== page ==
The co-chairs of the supercommittee, Rep. Jeb Hensarling, R-Texas, and Sen. Pat Murray, D-Wash., said they were “deeply disappointed” by the lack of a deal to cut $1.2 trillion from the budget.

“After months of hard work and intense deliberations, we have come to the conclusion today that it will not be possible to make any bipartisan agreement available to the public before the committee’s deadline,” the two said.

But they pledged to continue the talks.

“I knew that it would be hard to do,” Murray told reporters. “I think we all know that our country is divided. Certainly the committee had different philosophies....I am disappointed tonight that things I cared about deeply, which is getting our country back on track and making shared sacrifice, aren’t the result of this committee’s hard work.”

Tax cuts were one of the biggest dividing factors between the two sides.

House Speaker John Boehner, R-Ohio, steered clear of playing the blame game, only saying that “the House will forge ahead with the commitments.”

Sens. John McCain, R-Ariz., and Lindsey Graham, R-S.C., said they are now working on a plan to minimize the “draconian” impact of the sequester on the Department of Defense, which will bear half of the $1.2 trillion in budget cuts.

The cuts would begin in 2013, when the Congressional Budget Office estimates that the Defense Department would have to slash 10 percent, or about $550 billion, from its budget. Combined with the $450 billion worth of cuts already planned, that would amount to $1 trillion in the next decade.

“These cuts represent a threat to the national security interests of the United States, and cannot be allowed to occur,” McCain and Graham said.

Copyright 2011 ABC News Radio


White House Issues Veto Threat Against Boehner Bill

Pete Souza/The White House(WASHINGTON) -- The White House Tuesday issued a veto threat against the deficit reduction bill being offered by House Speaker John Boehner, R-Ohio, saying that were it to be “presented to the President, the President’s senior advisors would recommend that he veto this bill.”

And in that space, House Republicans see wiggle room for the president to sign the Boehner legislation, though no one is sure it will even pass the House, much less the Senate, where Senate Majority Leader Harry Reid, D-Nev., declared it dead on arrival.

The White House insists Republicans are wrong about the wiggle room, but officials have been careful to avoid definitive language.

Copyright 2011 ABC News Radio


President Obama Threatens to Veto Deficit Reduction Package

ABC News(WASHINGTON) -- In his meeting with congressional leaders Thursday, President Obama said he would veto any deficit reduction bill that doesn't raise the debt ceiling until after the November 2012 election, sources tell ABC News.

The president argued that this was a time to think big, sources said, and House Speaker John Boehner, R-Ohio, agreed. Though how to get to an agreement is another matter.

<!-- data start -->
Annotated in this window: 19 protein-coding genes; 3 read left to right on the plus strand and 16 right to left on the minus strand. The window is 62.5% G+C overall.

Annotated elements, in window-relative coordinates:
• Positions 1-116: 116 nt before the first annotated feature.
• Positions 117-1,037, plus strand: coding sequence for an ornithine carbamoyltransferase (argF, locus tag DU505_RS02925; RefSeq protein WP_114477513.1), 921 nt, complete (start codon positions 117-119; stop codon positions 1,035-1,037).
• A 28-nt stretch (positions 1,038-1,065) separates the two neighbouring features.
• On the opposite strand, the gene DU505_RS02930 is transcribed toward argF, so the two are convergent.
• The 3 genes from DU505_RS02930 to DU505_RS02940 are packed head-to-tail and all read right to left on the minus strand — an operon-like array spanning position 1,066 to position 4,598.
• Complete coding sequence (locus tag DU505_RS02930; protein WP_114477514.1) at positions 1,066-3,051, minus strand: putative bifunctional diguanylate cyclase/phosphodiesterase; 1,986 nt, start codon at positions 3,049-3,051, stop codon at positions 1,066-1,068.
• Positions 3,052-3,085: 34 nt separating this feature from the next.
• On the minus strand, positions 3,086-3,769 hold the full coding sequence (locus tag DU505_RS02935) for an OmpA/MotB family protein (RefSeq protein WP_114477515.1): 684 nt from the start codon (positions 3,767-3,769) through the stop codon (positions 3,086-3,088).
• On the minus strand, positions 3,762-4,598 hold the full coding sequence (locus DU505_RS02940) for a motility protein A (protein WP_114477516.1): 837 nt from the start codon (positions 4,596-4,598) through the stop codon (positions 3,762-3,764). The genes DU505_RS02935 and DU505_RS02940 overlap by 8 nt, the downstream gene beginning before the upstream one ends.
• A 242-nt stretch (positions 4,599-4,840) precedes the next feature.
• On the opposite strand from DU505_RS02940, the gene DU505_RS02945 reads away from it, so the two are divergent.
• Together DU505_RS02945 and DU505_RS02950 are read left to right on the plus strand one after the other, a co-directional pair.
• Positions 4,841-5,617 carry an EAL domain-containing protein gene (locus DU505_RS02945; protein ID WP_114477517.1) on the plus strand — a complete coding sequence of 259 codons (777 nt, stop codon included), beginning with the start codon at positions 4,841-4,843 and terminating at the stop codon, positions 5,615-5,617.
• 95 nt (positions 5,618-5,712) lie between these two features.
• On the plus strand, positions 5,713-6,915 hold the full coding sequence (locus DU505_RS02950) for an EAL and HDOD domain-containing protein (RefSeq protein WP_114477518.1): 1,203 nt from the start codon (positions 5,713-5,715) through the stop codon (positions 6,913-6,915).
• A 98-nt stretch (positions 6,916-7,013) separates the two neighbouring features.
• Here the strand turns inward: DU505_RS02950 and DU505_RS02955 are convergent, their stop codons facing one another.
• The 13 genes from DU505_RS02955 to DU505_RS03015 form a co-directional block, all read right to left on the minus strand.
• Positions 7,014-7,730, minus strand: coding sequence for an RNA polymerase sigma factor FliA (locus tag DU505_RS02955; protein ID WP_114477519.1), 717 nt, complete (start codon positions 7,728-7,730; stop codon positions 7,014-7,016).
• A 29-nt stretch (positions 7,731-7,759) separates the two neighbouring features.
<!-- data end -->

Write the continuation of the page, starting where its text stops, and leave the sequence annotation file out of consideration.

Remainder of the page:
As ABC News reported Wednesday, the president Thursday outlined three options.

One is a smaller, short-term deficit reduction measure. A second option would reduce the deficit by the same amount that the Congress would vote to increase the debt ceiling, roughly $2 trillion, as negotiated in the talks led by Vice President Biden.

The president argued for seizing the moment, going beyond the first two options and addressing new revenues and taxes, entitlement spending, defense spending, and discretionary spending, putting together a larger package that seriously addresses the deficit and steers the nation towards a more fiscally sustainable path.

All three scenarios need to extend the debt ceiling until after the election, Obama said.

Copyright 2011 ABC News Radio


Washington State Governor Vetoes Medical Marijuana Dispensary Bill

Office of Gov. Chris Gregoire(OLYMPIA, Wash.) -- Under threat of the federal government, Washington Gov. Chris Gregoire vetoed key pieces of a medical marijuana law, saying she doesn't want to put state employees at risk of federal criminal charges.

"I will not subject my state employees to federal prosecution -- period," said Gregoire, who worries what would happen if the state started licensing medical marijuana dispensaries and growing operations, which are legal under state law, but not federal law.

The legislation in question, Senate Bill 5073, would create a system of state-regulated medical marijuana dispensaries, patient registries and cooperative growing gardens.

But the U.S. attorneys for Washington state, Mike Orsmby and Jenny Durkan, said in a letter to the governor on April 14 that marijuana use is still a federal crime and anyone helping make that use possible, such as a state employee at a patient registry, could be prosecuted.

"Growing, distributing and possessing marijuana in any capacity, other than as part of a federally authorized research program, is a violation of federal law regardless of state laws permitting such activities," Ormsby and Durkan wrote. "State employees who conducted activities mandated by the Washington legislative proposals would not be immune from liability under the Controlled Substance Act."

A union that represents thousands of state employees asked Gregoire to veto the bill.

Medical marijuana user Rob White, a paraplegic from being gunned down during a robbery 15 years ago, favors state control of dispensaries and growing operations, and better protection against arrest.

"I think as people who are sick and dying, (we) should not have to live in fear of losing our freedom for using something that helps make life a little more bearable," White said.